I’m gonna come after you with everything I have,” Jones said, via the ESPN tandem. “If you think [Patriots owner] Bob Kraft came after you hard [over Deflategate], Bob Kraft is a p—y compared to what I’m going to do.”

Jones is attempting to block a through-2024 Goodell extension, but Van Natta Jr. and Wickersham’s report indicates the owners’ actions are more about a power struggle than Jones taking issue with the commissioner’s contract.

The next set of owners’ meetings are set for Dec. 12-13 in Dallas, and Maske notes Goodell’s extension could be completed by then. Owners voted 32-0 in favor of a new Goodell deal to be authorized earlier this year. Upon the extension being completed, the league is not planning another ratification vote despite Jones’ wishes.

Photo courtesy of USA Today Sports Images.

Latest On Jerry Jones/Roger Goodell Saga

Cowboys owner Jerry Jones did not react well when he first heard that running back Ezekiel Elliott was being handed a six-game suspension. That fateful phone conversation between Jones, commissioner Roger Goodell, and general counsel Jeff Pash instantly ignited a war between the Cowboys owner and the league office. Jerry Jones (vertical)

I’m gonna come after you with everything I have,” Jones said, according to Don Van Natta Jr. and Seth Wickersham of ESPN.com. “If you think [Patriots owner] Bob Kraft came after you hard [over Deflategate], Bob Kraft is a p—y compared to what I’m going to do.”

The article from the ESPN duo, which is worth reading in full, paints an ugly picture of where things currently stand between Jones and the NFL. The story also goes into detail about a major chasm between Goodell’s administration and the league’s owners. Even within Goodell’s upper ranks, there appears to be a great deal of mistrust. Despite all of that, it appears that Goodell is on the brink of an extension that will give him a pay bump over his current $42MM salary.

Goodell was reportedly “furious” about this extension being delayed, and the ESPN duo report the 11th-year commissioner was “emboldened” at the notion he would accept a deep pay cut after making the league’s owners a lot of money, while “taking many bullets for them,” during his tenure. The commissioner still has support from many owners, and the ownership contingent expects his salary to land around the $40MM-AAV mark, Wickersham and Van Natta Jr. report. This comes after ESPN reported Goodell asked in August for a deal worth around $49MM per year, provided he reached incentives, and a compensation package that included the usage of a private jet for he and his family.

Goodell might walk away if the owners “squeeze him too hard” regarding his salary, Van Natta Jr. and Wickersham report. The lack of a successor plays into Goodell’s thinking here.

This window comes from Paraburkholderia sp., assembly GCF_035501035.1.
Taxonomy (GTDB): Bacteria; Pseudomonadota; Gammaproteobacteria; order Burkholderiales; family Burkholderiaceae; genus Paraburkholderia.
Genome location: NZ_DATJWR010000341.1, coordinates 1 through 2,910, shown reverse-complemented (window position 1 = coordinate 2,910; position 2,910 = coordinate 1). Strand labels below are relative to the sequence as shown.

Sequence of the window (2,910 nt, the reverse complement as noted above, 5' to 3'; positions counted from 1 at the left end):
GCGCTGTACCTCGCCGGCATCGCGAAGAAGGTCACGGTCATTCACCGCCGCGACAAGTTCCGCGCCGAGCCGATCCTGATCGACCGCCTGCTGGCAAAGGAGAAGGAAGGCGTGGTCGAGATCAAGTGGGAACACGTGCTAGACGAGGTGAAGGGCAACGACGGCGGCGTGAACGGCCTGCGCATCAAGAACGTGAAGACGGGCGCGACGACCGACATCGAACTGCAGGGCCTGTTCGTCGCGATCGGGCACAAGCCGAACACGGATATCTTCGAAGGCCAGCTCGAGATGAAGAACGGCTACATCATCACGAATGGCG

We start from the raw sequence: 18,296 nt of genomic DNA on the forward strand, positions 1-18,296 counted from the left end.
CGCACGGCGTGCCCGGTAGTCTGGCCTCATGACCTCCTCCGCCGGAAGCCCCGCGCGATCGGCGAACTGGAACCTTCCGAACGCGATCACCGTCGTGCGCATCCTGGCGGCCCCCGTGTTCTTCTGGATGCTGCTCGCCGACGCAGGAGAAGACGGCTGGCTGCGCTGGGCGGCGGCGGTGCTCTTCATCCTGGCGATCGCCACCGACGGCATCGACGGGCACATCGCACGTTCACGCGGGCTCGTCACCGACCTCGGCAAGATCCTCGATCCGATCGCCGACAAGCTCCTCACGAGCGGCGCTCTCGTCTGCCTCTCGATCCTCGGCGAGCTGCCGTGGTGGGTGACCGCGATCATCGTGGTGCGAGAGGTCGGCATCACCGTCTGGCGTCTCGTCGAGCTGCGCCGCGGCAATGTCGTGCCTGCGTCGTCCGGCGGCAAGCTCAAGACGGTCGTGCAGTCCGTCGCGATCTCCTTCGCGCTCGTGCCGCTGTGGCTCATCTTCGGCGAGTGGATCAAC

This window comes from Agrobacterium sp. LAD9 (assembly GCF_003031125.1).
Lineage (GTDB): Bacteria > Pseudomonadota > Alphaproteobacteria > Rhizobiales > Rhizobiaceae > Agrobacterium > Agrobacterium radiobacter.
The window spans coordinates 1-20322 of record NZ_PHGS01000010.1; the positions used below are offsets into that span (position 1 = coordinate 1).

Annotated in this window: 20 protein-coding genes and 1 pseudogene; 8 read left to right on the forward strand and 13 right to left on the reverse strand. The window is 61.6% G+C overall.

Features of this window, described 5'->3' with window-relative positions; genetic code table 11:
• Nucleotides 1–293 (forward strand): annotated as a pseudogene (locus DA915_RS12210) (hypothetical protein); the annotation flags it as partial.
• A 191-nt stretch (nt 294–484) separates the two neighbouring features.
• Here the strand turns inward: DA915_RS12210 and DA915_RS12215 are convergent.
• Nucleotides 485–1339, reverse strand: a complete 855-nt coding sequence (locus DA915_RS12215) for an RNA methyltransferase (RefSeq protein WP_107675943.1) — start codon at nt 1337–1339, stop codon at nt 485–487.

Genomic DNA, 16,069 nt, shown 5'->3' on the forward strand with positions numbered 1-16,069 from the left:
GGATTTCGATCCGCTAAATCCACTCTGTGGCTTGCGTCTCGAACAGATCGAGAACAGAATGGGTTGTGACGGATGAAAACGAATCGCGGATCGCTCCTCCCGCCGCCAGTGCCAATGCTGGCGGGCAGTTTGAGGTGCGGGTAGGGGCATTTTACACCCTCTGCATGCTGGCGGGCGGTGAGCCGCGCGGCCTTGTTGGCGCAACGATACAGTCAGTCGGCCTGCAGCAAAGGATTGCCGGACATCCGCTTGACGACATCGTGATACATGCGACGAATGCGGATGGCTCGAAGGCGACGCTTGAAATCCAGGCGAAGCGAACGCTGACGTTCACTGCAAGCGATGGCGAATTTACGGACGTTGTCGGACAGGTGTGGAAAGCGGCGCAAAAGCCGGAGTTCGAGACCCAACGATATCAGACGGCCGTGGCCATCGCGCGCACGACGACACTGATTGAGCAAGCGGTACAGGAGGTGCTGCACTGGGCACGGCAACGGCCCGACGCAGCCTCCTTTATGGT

Van Natta Jr. and Wickersham also report the owners have considered other high-profile commissioner candidates. One owner’s confidant reached out to NBA commissioner Adam Silver about taking over for Goodell. Silver quickly said no. The owners also reached out to the International Olympic Committee in an attempt to find a candidate with experience growing sports globally.

Goodell’s predecessor, Paul Tagliabue, was mentioned as a possible one-year stopgap option while Goodell’s long-term successor was determined. It’s not clear whether the 76-year-old Taliabue would be interested, but Jones reportedly has his own candidate in mind. Other owners, by in large, aren’t interested in a Jones-handpicked successor.

The ESPN reporters note this Jones-Goodell feud is not about the commissioner’s contract, but rather power and control.

Jerry’s message to Roger was ‘I run this league. You better get with it,'” a senior league executive told ESPN. “This is about power and control, not the contract. That’s all white noise.”

Meanwhile, Jones figures to become a point of discussion in the Colin Kaepernick case. The quarterback’s attorneys will delve into the relationship between Jones and Papa John’s CEO John Schnatter and will inquire about whether Jones pushed Schnatter to slam Goodell on an earnings call, Charles Robinson of Yahoo Sports hears. A deposition for Jones could be finalized by mid-December. Schnatter, however, cannot be forced to give a deposition.

Sam Robinson contributed to this report.

Photo courtesy of USA Today Sports Images.

Latest On Cowboys Owner Jerry Jones

The NFL has issued a letter to Jerry Jones’ attorney accusing the Cowboys owner of “conduct detrimental to the league’s best interests,” as Barry Wilner of The Associated Press writes. It appears that the league is barking back in the battle over commissioner Roger Goodell’s proposed extension. Jerry Jones (vertical)

[RELATED: Cowboys’ Ezekiel Elliott Drops Appeal]

Your client’s antics, whatever their motivation, are damaging the league and reflect conduct detrimental to the league’s best interests,” the letter said.

Jones says that he has issues with Goodell’s compensation in the new contract and is also looking to limit the power of his office. Of course, this fury over Goodell’s deal has intersected with the Ezekiel Elliott‘s appeal (which was put to rest on Wednesday) as well as the anthem controversy, a matter on which Jones has been extremely outspoken.